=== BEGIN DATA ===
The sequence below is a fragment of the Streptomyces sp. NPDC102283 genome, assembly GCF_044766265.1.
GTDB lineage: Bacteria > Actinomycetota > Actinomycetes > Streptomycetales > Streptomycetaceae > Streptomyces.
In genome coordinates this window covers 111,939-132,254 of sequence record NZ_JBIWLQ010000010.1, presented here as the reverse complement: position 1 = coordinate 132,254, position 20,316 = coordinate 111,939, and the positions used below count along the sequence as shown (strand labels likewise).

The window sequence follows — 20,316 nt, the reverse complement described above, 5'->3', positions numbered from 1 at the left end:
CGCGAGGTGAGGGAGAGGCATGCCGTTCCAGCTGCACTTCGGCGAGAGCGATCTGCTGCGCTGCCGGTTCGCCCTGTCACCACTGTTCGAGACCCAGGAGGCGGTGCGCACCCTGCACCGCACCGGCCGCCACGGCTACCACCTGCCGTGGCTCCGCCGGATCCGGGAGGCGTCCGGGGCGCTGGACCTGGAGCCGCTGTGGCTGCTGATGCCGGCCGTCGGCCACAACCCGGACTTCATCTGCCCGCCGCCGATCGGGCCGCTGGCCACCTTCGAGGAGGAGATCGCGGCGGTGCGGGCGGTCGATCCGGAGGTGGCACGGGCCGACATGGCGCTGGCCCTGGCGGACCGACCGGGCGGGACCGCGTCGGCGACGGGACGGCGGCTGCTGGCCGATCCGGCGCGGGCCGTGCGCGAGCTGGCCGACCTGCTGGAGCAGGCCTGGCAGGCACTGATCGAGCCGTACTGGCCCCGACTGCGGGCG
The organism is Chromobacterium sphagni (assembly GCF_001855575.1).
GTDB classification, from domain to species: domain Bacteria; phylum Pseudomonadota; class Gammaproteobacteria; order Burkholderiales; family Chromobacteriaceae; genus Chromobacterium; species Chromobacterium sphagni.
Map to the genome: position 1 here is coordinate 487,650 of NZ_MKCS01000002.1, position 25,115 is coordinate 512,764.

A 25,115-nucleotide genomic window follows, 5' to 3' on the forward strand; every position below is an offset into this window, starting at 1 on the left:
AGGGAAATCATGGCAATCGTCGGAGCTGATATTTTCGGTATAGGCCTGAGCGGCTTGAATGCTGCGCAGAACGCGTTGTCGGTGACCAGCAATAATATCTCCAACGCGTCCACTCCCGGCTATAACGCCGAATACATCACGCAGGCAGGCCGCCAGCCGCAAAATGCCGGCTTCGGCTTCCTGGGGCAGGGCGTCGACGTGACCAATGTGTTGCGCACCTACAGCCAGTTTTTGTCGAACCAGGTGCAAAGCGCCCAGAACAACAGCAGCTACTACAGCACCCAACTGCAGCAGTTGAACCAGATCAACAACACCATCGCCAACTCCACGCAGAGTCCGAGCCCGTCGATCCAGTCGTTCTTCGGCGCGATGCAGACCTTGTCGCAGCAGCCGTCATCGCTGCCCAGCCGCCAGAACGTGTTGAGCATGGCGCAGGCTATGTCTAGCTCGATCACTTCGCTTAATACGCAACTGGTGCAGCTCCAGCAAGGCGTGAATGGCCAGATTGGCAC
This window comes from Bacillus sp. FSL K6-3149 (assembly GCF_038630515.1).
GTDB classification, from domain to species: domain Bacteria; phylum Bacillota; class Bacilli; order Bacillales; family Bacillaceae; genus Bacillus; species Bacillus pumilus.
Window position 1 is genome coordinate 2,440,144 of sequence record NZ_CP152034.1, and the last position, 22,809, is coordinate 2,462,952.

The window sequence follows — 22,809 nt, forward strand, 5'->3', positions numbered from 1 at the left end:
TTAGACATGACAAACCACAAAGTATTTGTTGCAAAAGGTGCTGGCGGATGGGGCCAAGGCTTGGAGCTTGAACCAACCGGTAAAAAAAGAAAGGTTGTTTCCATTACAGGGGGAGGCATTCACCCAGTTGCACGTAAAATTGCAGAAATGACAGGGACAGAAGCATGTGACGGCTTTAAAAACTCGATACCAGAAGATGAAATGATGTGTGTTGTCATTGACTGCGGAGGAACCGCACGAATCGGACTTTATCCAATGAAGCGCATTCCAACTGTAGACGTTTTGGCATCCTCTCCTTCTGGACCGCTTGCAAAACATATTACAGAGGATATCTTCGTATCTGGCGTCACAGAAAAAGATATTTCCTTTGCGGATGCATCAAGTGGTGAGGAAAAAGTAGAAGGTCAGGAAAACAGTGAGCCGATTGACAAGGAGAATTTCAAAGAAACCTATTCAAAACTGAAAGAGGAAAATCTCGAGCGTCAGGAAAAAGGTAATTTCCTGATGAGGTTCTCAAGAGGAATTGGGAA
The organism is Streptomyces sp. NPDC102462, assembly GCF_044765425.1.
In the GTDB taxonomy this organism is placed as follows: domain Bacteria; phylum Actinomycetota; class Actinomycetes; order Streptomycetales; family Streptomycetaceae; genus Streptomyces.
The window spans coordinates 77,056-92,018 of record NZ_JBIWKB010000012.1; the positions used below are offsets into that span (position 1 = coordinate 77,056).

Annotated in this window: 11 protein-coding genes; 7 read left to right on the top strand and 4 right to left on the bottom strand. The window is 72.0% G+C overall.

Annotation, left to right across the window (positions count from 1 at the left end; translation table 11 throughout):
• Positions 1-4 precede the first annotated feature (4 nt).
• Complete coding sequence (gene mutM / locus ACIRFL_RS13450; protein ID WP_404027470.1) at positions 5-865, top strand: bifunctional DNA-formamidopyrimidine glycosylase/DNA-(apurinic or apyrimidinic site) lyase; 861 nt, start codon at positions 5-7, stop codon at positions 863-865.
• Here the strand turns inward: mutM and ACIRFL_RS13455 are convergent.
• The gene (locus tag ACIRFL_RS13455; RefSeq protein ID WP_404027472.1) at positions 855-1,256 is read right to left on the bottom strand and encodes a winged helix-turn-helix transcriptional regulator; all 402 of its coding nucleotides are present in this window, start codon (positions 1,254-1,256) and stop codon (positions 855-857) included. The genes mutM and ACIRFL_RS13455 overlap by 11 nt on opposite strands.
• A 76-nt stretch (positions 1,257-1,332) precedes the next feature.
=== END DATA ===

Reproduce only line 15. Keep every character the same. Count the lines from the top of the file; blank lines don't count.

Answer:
TTAGACATGACAAACCACAAAGTATTTGTTGCAAAAGGTGCTGGCGGATGGGGCCAAGGCTTGGAGCTTGAACCAACCGGTAAAAAAAGAAAGGTTGTTTCCATTACAGGGGGAGGCATTCACCCAGTTGCACGTAAAATTGCAGAAATGACAGGGACAGAAGCATGTGACGGCTTTAAAAACTCGATACCAGAAGATGAAATGATGTGTGTTGTCATTGACTGCGGAGGAACCGCACGAATCGGACTTTATCCAATGAAGCGCATTCCAACTGTAGACGTTTTGGCATCCTCTCCTTCTGGACCGCTTGCAAAACATATTACAGAGGATATCTTCGTATCTGGCGTCACAGAAAAAGATATTTCCTTTGCGGATGCATCAAGTGGTGAGGAAAAAGTAGAAGGTCAGGAAAACAGTGAGCCGATTGACAAGGAGAATTTCAAAGAAACCTATTCAAAACTGAAAGAGGAAAATCTCGAGCGTCAGGAAAAAGGTAATTTCCTGATGAGGTTCTCAAGAGGAATTGGGAA